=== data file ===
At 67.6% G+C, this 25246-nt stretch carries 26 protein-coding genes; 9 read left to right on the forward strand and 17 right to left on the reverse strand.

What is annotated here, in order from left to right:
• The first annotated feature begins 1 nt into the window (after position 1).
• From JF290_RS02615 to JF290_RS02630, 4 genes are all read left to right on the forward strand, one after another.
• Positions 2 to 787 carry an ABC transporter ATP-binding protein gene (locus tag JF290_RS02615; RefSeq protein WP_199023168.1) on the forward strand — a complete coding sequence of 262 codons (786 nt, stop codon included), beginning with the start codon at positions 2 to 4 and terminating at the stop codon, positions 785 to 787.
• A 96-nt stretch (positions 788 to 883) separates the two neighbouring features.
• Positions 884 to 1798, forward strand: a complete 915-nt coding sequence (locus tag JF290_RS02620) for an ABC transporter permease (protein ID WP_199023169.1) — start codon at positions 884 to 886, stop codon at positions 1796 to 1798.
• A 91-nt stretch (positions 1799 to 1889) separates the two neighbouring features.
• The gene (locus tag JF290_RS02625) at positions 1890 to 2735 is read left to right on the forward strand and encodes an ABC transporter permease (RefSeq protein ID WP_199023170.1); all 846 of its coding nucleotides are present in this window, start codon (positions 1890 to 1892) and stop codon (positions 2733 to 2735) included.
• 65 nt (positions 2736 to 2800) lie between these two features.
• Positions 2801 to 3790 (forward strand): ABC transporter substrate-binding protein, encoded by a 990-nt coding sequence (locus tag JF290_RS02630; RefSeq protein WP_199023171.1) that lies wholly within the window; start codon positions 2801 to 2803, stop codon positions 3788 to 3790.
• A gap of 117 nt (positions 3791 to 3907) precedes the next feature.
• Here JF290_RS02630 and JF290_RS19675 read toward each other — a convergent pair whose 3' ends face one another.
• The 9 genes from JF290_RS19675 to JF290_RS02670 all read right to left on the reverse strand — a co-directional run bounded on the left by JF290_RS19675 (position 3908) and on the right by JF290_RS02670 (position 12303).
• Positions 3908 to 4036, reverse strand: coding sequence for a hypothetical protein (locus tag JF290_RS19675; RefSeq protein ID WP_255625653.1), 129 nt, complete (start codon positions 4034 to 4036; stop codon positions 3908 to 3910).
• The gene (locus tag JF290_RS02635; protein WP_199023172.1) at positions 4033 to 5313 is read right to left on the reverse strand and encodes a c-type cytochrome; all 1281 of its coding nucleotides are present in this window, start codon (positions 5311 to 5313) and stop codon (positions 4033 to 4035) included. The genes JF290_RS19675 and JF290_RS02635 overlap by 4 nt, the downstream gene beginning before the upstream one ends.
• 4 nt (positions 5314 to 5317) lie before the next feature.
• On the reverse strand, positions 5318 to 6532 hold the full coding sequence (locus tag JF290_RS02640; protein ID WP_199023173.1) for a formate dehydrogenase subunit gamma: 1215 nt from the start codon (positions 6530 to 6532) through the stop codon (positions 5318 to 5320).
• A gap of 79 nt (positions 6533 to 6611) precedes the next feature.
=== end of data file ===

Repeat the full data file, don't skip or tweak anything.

At 67.6% G+C, this 25246-nt stretch carries 26 protein-coding genes; 9 read left to right on the forward strand and 17 right to left on the reverse strand.

What is annotated here, in order from left to right:
• The first annotated feature begins 1 nt into the window (after position 1).
• From JF290_RS02615 to JF290_RS02630, 4 genes are all read left to right on the forward strand, one after another.
• Positions 2 to 787 carry an ABC transporter ATP-binding protein gene (locus tag JF290_RS02615; RefSeq protein WP_199023168.1) on the forward strand — a complete coding sequence of 262 codons (786 nt, stop codon included), beginning with the start codon at positions 2 to 4 and terminating at the stop codon, positions 785 to 787.
• A 96-nt stretch (positions 788 to 883) separates the two neighbouring features.
• Positions 884 to 1798, forward strand: a complete 915-nt coding sequence (locus tag JF290_RS02620) for an ABC transporter permease (protein ID WP_199023169.1) — start codon at positions 884 to 886, stop codon at positions 1796 to 1798.
• A 91-nt stretch (positions 1799 to 1889) separates the two neighbouring features.
• The gene (locus tag JF290_RS02625) at positions 1890 to 2735 is read left to right on the forward strand and encodes an ABC transporter permease (RefSeq protein ID WP_199023170.1); all 846 of its coding nucleotides are present in this window, start codon (positions 1890 to 1892) and stop codon (positions 2733 to 2735) included.
• 65 nt (positions 2736 to 2800) lie between these two features.
• Positions 2801 to 3790 (forward strand): ABC transporter substrate-binding protein, encoded by a 990-nt coding sequence (locus tag JF290_RS02630; RefSeq protein WP_199023171.1) that lies wholly within the window; start codon positions 2801 to 2803, stop codon positions 3788 to 3790.
• A gap of 117 nt (positions 3791 to 3907) precedes the next feature.
• Here JF290_RS02630 and JF290_RS19675 read toward each other — a convergent pair whose 3' ends face one another.
• The 9 genes from JF290_RS19675 to JF290_RS02670 all read right to left on the reverse strand — a co-directional run bounded on the left by JF290_RS19675 (position 3908) and on the right by JF290_RS02670 (position 12303).
• Positions 3908 to 4036, reverse strand: coding sequence for a hypothetical protein (locus tag JF290_RS19675; RefSeq protein ID WP_255625653.1), 129 nt, complete (start codon positions 4034 to 4036; stop codon positions 3908 to 3910).
• The gene (locus tag JF290_RS02635; protein WP_199023172.1) at positions 4033 to 5313 is read right to left on the reverse strand and encodes a c-type cytochrome; all 1281 of its coding nucleotides are present in this window, start codon (positions 5311 to 5313) and stop codon (positions 4033 to 4035) included. The genes JF290_RS19675 and JF290_RS02635 overlap by 4 nt, the downstream gene beginning before the upstream one ends.
• 4 nt (positions 5314 to 5317) lie before the next feature.
• On the reverse strand, positions 5318 to 6532 hold the full coding sequence (locus tag JF290_RS02640; protein ID WP_199023173.1) for a formate dehydrogenase subunit gamma: 1215 nt from the start codon (positions 6530 to 6532) through the stop codon (positions 5318 to 5320).
• A gap of 79 nt (positions 6533 to 6611) precedes the next feature.